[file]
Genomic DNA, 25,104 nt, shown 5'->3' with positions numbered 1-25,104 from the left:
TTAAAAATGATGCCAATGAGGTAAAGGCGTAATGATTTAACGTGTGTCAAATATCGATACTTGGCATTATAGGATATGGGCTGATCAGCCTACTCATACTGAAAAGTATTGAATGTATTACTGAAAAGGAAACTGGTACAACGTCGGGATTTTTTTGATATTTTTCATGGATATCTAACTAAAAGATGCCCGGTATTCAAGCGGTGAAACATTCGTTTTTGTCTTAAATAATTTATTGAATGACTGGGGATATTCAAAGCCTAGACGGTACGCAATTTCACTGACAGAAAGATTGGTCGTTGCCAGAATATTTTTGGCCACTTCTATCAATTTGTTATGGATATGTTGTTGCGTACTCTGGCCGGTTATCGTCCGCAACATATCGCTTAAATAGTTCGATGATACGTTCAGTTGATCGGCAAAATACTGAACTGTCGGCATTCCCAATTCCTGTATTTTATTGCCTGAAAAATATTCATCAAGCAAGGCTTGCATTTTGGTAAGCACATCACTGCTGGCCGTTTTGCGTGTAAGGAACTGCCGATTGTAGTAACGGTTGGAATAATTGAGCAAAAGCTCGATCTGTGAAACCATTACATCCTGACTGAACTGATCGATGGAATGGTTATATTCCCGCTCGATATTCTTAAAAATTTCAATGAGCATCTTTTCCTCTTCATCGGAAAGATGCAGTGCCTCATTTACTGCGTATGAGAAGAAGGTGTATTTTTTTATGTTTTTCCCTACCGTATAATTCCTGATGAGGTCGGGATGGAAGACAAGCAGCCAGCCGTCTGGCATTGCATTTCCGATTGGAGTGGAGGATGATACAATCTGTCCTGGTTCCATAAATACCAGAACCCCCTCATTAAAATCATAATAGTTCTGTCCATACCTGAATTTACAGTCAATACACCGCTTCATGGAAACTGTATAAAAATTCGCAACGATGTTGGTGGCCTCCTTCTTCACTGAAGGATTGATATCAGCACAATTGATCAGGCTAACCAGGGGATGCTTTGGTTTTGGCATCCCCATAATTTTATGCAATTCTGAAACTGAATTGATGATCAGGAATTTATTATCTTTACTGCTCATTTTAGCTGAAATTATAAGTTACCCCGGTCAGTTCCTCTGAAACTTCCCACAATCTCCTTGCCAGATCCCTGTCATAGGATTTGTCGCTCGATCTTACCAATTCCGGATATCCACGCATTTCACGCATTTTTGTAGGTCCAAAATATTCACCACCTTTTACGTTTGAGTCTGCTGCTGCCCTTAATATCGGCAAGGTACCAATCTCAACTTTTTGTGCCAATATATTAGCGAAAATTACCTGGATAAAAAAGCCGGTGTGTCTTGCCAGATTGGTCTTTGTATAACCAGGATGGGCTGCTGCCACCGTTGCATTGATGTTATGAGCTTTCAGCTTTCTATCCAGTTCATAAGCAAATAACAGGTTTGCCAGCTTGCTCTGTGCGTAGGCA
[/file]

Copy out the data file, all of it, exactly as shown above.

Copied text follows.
Genomic DNA, 25,104 nt, shown 5'->3' with positions numbered 1-25,104 from the left:
TTAAAAATGATGCCAATGAGGTAAAGGCGTAATGATTTAACGTGTGTCAAATATCGATACTTGGCATTATAGGATATGGGCTGATCAGCCTACTCATACTGAAAAGTATTGAATGTATTACTGAAAAGGAAACTGGTACAACGTCGGGATTTTTTTGATATTTTTCATGGATATCTAACTAAAAGATGCCCGGTATTCAAGCGGTGAAACATTCGTTTTTGTCTTAAATAATTTATTGAATGACTGGGGATATTCAAAGCCTAGACGGTACGCAATTTCACTGACAGAAAGATTGGTCGTTGCCAGAATATTTTTGGCCACTTCTATCAATTTGTTATGGATATGTTGTTGCGTACTCTGGCCGGTTATCGTCCGCAACATATCGCTTAAATAGTTCGATGATACGTTCAGTTGATCGGCAAAATACTGAACTGTCGGCATTCCCAATTCCTGTATTTTATTGCCTGAAAAATATTCATCAAGCAAGGCTTGCATTTTGGTAAGCACATCACTGCTGGCCGTTTTGCGTGTAAGGAACTGCCGATTGTAGTAACGGTTGGAATAATTGAGCAAAAGCTCGATCTGTGAAACCATTACATCCTGACTGAACTGATCGATGGAATGGTTATATTCCCGCTCGATATTCTTAAAAATTTCAATGAGCATCTTTTCCTCTTCATCGGAAAGATGCAGTGCCTCATTTACTGCGTATGAGAAGAAGGTGTATTTTTTTATGTTTTTCCCTACCGTATAATTCCTGATGAGGTCGGGATGGAAGACAAGCAGCCAGCCGTCTGGCATTGCATTTCCGATTGGAGTGGAGGATGATACAATCTGTCCTGGTTCCATAAATACCAGAACCCCCTCATTAAAATCATAATAGTTCTGTCCATACCTGAATTTACAGTCAATACACCGCTTCATGGAAACTGTATAAAAATTCGCAACGATGTTGGTGGCCTCCTTCTTCACTGAAGGATTGATATCAGCACAATTGATCAGGCTAACCAGGGGATGCTTTGGTTTTGGCATCCCCATAATTTTATGCAATTCTGAAACTGAATTGATGATCAGGAATTTATTATCTTTACTGCTCATTTTAGCTGAAATTATAAGTTACCCCGGTCAGTTCCTCTGAAACTTCCCACAATCTCCTTGCCAGATCCCTGTCATAGGATTTGTCGCTCGATCTTACCAATTCCGGATATCCACGCATTTCACGCATTTTTGTAGGTCCAAAATATTCACCACCTTTTACGTTTGAGTCTGCTGCTGCCCTTAATATCGGCAAGGTACCAATCTCAACTTTTTGTGCCAATATATTAGCGAAAATTACCTGGATAAAAAAGCCGGTGTGTCTTGCCAGATTGGTCTTTGTATAACCAGGATGGGCTGCTGCCACCGTTGCATTGATGTTATGAGCTTTCAGCTTTCTATCCAGTTCATAAGCAAATAACAGGTTTGCCAGCTTGCTCTGTGCGTAGGCA